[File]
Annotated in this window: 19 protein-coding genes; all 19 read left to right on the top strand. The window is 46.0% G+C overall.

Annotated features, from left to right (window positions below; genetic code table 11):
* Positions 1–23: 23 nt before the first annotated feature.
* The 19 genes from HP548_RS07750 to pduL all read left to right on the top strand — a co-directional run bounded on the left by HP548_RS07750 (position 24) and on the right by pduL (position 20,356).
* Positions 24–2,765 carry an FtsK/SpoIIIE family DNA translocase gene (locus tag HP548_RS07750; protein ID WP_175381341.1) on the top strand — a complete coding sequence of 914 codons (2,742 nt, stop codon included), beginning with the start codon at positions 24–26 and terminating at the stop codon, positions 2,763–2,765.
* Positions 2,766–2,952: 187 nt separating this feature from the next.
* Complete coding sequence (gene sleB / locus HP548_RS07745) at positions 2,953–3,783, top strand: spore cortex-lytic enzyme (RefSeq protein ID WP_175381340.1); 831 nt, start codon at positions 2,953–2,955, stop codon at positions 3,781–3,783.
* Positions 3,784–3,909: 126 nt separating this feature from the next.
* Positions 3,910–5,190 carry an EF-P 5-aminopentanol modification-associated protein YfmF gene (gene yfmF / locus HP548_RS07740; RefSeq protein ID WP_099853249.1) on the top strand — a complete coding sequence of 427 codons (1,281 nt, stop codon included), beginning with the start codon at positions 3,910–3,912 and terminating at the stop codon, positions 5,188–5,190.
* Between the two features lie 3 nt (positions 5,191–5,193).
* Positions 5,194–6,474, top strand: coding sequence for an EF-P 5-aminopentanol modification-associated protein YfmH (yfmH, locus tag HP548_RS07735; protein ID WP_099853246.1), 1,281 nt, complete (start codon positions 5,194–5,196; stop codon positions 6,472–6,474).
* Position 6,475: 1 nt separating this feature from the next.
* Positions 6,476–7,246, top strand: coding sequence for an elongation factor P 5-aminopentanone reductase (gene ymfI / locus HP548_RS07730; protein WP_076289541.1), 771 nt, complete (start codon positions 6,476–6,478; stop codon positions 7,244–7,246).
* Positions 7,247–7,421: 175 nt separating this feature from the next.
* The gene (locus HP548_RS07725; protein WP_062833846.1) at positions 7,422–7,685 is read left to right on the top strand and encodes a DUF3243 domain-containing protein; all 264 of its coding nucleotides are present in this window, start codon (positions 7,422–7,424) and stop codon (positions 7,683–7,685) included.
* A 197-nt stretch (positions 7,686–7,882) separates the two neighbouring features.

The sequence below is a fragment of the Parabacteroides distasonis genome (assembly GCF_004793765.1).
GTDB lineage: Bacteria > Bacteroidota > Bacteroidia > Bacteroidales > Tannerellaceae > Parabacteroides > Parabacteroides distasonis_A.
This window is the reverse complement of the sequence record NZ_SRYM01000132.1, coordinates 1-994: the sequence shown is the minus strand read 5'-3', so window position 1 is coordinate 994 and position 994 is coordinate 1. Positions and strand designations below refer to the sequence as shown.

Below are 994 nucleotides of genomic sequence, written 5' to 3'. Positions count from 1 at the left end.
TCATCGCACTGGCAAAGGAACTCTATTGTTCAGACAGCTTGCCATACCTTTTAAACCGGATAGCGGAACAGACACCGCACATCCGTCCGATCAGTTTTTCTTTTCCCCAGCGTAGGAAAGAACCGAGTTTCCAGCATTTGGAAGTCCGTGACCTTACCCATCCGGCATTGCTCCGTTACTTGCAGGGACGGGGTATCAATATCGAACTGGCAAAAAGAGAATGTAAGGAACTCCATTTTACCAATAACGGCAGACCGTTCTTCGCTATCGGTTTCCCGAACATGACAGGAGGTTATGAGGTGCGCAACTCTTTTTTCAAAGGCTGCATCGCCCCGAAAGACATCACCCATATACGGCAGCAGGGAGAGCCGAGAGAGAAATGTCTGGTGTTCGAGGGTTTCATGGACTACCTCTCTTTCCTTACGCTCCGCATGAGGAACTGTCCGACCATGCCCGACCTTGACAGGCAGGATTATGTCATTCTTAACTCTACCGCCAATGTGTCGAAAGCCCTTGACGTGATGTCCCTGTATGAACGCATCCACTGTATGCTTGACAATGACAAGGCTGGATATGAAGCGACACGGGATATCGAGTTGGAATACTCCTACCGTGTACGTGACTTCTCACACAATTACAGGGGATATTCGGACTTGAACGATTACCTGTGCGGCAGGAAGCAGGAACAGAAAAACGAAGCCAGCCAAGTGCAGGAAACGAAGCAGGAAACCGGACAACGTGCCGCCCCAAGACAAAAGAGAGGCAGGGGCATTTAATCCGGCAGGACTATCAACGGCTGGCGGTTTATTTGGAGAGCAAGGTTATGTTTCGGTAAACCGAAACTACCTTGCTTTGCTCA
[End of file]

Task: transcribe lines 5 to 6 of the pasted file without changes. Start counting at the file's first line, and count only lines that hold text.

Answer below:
* Positions 24–2,765 carry an FtsK/SpoIIIE family DNA translocase gene (locus tag HP548_RS07750; protein ID WP_175381341.1) on the top strand — a complete coding sequence of 914 codons (2,742 nt, stop codon included), beginning with the start codon at positions 24–26 and terminating at the stop codon, positions 2,763–2,765.
* Positions 2,766–2,952: 187 nt separating this feature from the next.